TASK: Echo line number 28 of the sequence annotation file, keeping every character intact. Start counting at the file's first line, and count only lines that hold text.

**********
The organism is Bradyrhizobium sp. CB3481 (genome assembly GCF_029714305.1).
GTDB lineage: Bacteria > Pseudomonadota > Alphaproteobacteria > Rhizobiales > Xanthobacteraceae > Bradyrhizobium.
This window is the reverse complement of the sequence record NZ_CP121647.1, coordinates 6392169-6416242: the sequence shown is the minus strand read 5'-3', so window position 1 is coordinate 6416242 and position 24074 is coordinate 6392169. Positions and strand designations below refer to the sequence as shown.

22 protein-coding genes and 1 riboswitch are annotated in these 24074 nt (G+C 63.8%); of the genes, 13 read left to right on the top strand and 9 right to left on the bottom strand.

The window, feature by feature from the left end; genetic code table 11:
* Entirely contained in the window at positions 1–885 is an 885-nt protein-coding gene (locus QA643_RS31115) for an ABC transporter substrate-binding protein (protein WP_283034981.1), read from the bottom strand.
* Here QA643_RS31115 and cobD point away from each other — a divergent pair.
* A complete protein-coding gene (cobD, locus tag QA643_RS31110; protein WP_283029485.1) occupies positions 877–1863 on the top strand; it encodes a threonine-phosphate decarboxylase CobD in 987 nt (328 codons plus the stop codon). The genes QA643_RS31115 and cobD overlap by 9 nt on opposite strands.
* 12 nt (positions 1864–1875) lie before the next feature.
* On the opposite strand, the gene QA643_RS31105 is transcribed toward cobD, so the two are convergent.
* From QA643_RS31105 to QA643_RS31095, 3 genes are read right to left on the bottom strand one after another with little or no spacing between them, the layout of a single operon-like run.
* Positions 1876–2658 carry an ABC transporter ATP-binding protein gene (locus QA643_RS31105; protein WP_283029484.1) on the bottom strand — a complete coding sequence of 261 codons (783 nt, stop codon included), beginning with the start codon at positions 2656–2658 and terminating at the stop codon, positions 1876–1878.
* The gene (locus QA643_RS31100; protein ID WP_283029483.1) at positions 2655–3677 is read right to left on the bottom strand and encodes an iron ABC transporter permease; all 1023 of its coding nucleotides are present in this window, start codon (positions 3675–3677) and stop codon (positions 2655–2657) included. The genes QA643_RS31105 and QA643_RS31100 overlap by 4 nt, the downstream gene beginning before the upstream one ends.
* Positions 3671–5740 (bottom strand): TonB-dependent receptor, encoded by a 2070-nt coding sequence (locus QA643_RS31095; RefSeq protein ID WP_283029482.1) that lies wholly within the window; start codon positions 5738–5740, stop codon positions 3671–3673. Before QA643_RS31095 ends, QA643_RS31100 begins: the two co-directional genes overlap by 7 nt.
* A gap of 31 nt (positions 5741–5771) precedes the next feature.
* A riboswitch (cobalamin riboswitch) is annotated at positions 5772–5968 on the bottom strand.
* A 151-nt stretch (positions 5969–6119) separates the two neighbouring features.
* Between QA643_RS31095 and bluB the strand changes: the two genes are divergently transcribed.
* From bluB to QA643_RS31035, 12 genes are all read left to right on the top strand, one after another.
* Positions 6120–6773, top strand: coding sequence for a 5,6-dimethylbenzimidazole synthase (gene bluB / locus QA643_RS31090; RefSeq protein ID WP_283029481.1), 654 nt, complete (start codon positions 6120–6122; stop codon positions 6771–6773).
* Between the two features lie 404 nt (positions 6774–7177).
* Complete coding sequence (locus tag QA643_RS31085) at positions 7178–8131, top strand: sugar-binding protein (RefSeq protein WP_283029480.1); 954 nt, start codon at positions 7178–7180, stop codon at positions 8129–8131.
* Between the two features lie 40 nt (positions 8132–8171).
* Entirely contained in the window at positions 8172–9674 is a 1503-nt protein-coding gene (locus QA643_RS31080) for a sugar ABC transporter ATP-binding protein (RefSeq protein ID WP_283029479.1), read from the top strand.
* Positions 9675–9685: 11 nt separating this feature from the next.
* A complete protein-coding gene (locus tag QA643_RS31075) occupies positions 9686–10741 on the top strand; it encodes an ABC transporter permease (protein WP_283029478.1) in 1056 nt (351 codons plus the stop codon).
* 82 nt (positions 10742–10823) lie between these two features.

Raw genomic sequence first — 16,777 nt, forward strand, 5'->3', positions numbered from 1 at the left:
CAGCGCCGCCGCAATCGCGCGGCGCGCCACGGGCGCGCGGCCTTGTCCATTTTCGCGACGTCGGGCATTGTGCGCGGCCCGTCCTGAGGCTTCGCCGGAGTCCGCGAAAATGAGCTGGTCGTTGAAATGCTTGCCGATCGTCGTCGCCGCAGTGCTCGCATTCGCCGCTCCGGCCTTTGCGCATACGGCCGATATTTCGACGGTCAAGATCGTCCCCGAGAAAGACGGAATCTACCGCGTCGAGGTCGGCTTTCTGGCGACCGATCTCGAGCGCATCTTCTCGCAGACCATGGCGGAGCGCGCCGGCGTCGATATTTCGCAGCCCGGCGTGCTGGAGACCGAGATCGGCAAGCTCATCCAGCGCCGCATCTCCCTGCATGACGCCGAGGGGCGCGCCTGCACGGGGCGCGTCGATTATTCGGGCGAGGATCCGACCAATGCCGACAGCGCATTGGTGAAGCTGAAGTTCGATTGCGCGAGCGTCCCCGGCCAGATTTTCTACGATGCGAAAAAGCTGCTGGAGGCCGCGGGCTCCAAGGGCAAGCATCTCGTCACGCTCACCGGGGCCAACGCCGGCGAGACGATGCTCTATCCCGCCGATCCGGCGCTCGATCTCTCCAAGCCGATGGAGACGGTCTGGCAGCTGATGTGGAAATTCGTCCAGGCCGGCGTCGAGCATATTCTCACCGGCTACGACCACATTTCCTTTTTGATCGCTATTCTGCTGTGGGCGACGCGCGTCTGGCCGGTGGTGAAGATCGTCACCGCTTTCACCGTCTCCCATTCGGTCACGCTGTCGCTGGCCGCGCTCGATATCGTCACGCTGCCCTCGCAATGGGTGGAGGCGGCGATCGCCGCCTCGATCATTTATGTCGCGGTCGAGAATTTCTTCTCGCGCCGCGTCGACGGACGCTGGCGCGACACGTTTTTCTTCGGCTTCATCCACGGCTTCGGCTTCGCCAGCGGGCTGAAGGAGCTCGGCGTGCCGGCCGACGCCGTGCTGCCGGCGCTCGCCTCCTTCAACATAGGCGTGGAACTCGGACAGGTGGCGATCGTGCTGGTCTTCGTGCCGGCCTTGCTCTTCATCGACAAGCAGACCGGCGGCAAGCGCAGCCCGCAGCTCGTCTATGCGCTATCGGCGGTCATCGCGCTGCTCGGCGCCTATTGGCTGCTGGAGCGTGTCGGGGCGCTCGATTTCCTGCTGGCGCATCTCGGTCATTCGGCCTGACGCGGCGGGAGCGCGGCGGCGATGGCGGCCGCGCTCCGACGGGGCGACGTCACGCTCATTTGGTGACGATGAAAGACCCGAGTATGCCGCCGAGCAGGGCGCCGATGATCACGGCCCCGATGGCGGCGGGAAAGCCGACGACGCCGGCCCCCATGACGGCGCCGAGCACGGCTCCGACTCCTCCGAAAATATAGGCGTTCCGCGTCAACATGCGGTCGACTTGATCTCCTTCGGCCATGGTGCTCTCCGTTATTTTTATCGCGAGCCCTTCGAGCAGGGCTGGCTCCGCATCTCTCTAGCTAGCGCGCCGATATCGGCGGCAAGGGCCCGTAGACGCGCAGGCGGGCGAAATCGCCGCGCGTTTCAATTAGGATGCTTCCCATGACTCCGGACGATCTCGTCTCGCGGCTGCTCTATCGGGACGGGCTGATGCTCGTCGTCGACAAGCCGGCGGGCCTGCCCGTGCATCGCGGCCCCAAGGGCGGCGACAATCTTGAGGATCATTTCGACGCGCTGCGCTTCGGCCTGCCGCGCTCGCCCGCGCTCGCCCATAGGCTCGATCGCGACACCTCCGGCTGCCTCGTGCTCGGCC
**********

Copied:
Raw genomic sequence first — 16,777 nt, forward strand, 5'->3', positions numbered from 1 at the left: